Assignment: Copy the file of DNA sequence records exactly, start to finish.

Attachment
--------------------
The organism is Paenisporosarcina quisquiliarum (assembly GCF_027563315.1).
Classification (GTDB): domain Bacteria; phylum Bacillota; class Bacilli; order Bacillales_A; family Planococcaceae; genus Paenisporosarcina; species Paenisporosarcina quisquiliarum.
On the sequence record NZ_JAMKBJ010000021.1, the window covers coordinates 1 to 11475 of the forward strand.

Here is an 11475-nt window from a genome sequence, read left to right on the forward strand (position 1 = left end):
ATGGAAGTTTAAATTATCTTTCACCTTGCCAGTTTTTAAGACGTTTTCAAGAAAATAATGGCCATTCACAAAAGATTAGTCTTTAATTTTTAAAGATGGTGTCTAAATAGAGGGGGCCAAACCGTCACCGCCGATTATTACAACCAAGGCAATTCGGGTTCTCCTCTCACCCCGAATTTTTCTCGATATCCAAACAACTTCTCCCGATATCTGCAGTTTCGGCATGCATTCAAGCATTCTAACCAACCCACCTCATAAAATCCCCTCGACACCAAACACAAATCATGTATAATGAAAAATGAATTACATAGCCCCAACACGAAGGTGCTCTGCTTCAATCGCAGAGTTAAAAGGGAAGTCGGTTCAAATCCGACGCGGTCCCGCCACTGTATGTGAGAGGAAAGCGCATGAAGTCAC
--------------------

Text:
The organism is Paenisporosarcina quisquiliarum (assembly GCF_027563315.1).
Classification (GTDB): domain Bacteria; phylum Bacillota; class Bacilli; order Bacillales_A; family Planococcaceae; genus Paenisporosarcina; species Paenisporosarcina quisquiliarum.
On the sequence record NZ_JAMKBJ010000021.1, the window covers coordinates 1 to 11475 of the forward strand.

Here is an 11475-nt window from a genome sequence, read left to right on the forward strand (position 1 = left end):
ATGGAAGTTTAAATTATCTTTCACCTTGCCAGTTTTTAAGACGTTTTCAAGAAAATAATGGCCATTCACAAAAGATTAGTCTTTAATTTTTAAAGATGGTGTCTAAATAGAGGGGGCCAAACCGTCACCGCCGATTATTACAACCAAGGCAATTCGGGTTCTCCTCTCACCCCGAATTTTTCTCGATATCCAAACAACTTCTCCCGATATCTGCAGTTTCGGCATGCATTCAAGCATTCTAACCAACCCACCTCATAAAATCCCCTCGACACCAAACACAAATCATGTATAATGAAAAATGAATTACATAGCCCCAACACGAAGGTGCTCTGCTTCAATCGCAGAGTTAAAAGGGAAGTCGGTTCAAATCCGACGCGGTCCCGCCACTGTATGTGAGAGGAAAGCGCATGAAGTCAC